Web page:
Huang Tu Di Xi An Xiao Chi Review: Under-The-Radar Noodles Joint Serving Hot Oil Noodles At Clementi - EatBook.sg
Chinese Hawker Reviews

Huang Tu Di Xi An Xiao Chi Review: Under-The-Radar Noodles Joint Serving Hot Oil Noodles At Clementi

8th March 2019

Huang Tu Di Xi An Xiao Chi serves authentic Xi’an cuisine

Xi An Xiao Chi flatlay

Singaporeans are well-acquainted with many sectors of Chinese cuisine: Hainanese, Shanghainese, Teochew, Hokkien and Sichuan to name a few. Xi’an cuisine is a lot more difficult to come by though, and most Singaporeans would struggle to name dishes from that region.

Huang Tu Di Xi An Xiao Chi is renowned amongst Chinese nationals in Singapore, serving up fiercely authentic Xi’an cuisine that doesn’t compromise on flavour.

Helmed by a Xi’an native, this unassuming restaurant focuses on bringing the region’s powerful flavours to our shores. 

Food at Huang Tu Di Xi An Xiao Chi

Xi An Xiao Chi 3-in-1 biang biang noodle

Their signature 3-in-1 Biang Biang Noodle ($6.80) was a technicolour treasure trove. Scarlet tomato and egg sauce, deep brown zha jiang mian meat sauce, leafy green vegetables, and ashy red chilli paste formed a blanket over pale-white, hand-pulled noodles. With the triumvirate of meat, tomato and chilli sauces, we expected explosive flavours from this bowl.

Xi An Xiao Chi noodle dough

Biang biang mian are a Xi’an signature, comprising hand-pulled and hand-torn noodles made solely from flour and water. They are named after the sound the noodle dough makes when getting slapped against the counter while being pulled – a move that is supposed to release tension and prevent the dough from breaking.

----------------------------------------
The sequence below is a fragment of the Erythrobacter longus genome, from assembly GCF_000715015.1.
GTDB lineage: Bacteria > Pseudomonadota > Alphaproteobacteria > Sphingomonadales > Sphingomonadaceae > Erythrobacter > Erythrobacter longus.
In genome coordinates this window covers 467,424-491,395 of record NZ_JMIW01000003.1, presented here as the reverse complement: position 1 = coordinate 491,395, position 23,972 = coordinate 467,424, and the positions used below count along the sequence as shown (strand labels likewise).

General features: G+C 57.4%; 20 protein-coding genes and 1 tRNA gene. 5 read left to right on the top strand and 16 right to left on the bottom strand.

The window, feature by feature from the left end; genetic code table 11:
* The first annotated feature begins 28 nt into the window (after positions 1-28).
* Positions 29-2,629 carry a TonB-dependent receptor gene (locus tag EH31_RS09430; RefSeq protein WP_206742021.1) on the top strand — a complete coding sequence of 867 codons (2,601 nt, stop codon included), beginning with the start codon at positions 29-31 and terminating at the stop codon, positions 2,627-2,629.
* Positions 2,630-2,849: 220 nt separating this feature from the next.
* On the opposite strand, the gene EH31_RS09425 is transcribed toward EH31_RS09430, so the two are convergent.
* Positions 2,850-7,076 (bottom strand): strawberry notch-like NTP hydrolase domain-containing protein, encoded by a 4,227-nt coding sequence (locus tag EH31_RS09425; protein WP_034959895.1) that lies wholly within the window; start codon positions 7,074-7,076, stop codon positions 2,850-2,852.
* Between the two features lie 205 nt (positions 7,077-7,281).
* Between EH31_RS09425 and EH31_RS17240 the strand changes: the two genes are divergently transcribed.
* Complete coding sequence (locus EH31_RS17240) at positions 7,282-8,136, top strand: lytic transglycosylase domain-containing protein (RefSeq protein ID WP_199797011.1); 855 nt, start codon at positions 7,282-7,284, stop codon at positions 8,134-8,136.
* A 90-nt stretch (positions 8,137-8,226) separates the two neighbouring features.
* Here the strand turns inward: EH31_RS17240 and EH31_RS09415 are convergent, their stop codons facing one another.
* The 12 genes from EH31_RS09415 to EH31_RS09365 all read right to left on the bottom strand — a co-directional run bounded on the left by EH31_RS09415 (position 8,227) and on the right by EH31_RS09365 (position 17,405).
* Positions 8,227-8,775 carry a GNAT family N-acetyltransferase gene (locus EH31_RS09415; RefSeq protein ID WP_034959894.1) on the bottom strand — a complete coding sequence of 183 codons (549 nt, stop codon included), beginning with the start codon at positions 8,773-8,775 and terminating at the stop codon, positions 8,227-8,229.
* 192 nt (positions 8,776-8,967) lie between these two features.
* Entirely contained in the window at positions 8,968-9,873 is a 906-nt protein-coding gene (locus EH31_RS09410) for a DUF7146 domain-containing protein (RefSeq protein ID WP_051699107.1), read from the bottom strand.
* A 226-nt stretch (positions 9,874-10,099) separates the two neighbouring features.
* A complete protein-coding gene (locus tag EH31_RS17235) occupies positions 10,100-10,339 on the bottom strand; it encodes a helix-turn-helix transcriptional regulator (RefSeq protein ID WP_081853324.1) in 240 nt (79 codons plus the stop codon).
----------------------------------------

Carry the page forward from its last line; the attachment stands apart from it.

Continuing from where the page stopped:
The portion of noodles is generous. Plus, considering the effort required to make three types of sauce, this bowl is a bargain.

Xi An Xiao Chi 3-in-1 biang biang noodle sauce

Authentic, rustic Chinese food is known for its in-your-face, assertive flavours rather than its subtlety. And yet the trio of sauces didn’t clash and overwhelm our palates, working harmoniously instead. They created a complex meld of sweet, sour, spicy and meaty flavour that never threatened to become overbearing – an impressive feat considering the multitude of components.

Xi An Xiao Chi 3-in-1 biang biang noodle scoop

A sweet-sour tang from the tomato and egg sauce was most prominent. Following on its heels were the meat sauce that provided a robust body, with chilli paste imparting licks of heat. Despite its intimidating appearance, the chilli didn’t blow our heads off with heat, and was a background player.

Xi An Xiao Chi Biang Biang Mian